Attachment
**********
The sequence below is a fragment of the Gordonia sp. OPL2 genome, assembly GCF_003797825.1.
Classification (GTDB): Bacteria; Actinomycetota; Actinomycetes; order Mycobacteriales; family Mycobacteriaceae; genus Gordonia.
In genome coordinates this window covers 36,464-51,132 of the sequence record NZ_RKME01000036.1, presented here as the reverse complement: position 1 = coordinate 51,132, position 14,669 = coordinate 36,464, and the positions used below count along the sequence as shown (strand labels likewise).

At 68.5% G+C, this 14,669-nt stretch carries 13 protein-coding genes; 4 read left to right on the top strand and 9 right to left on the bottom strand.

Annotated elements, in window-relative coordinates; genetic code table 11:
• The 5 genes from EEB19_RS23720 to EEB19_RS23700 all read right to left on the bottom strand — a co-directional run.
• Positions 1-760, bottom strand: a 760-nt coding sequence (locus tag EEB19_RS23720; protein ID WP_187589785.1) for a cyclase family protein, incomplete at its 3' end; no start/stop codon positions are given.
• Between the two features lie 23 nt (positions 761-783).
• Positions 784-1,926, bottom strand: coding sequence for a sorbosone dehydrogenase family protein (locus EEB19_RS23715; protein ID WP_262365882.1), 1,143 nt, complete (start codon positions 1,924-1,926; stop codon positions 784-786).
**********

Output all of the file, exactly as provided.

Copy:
The sequence below is a fragment of the Gordonia sp. OPL2 genome, assembly GCF_003797825.1.
Classification (GTDB): Bacteria; Actinomycetota; Actinomycetes; order Mycobacteriales; family Mycobacteriaceae; genus Gordonia.
In genome coordinates this window covers 36,464-51,132 of the sequence record NZ_RKME01000036.1, presented here as the reverse complement: position 1 = coordinate 51,132, position 14,669 = coordinate 36,464, and the positions used below count along the sequence as shown (strand labels likewise).

At 68.5% G+C, this 14,669-nt stretch carries 13 protein-coding genes; 4 read left to right on the top strand and 9 right to left on the bottom strand.

Annotated elements, in window-relative coordinates; genetic code table 11:
• The 5 genes from EEB19_RS23720 to EEB19_RS23700 all read right to left on the bottom strand — a co-directional run.
• Positions 1-760, bottom strand: a 760-nt coding sequence (locus tag EEB19_RS23720; protein ID WP_187589785.1) for a cyclase family protein, incomplete at its 3' end; no start/stop codon positions are given.
• Between the two features lie 23 nt (positions 761-783).
• Positions 784-1,926, bottom strand: coding sequence for a sorbosone dehydrogenase family protein (locus EEB19_RS23715; protein ID WP_262365882.1), 1,143 nt, complete (start codon positions 1,924-1,926; stop codon positions 784-786).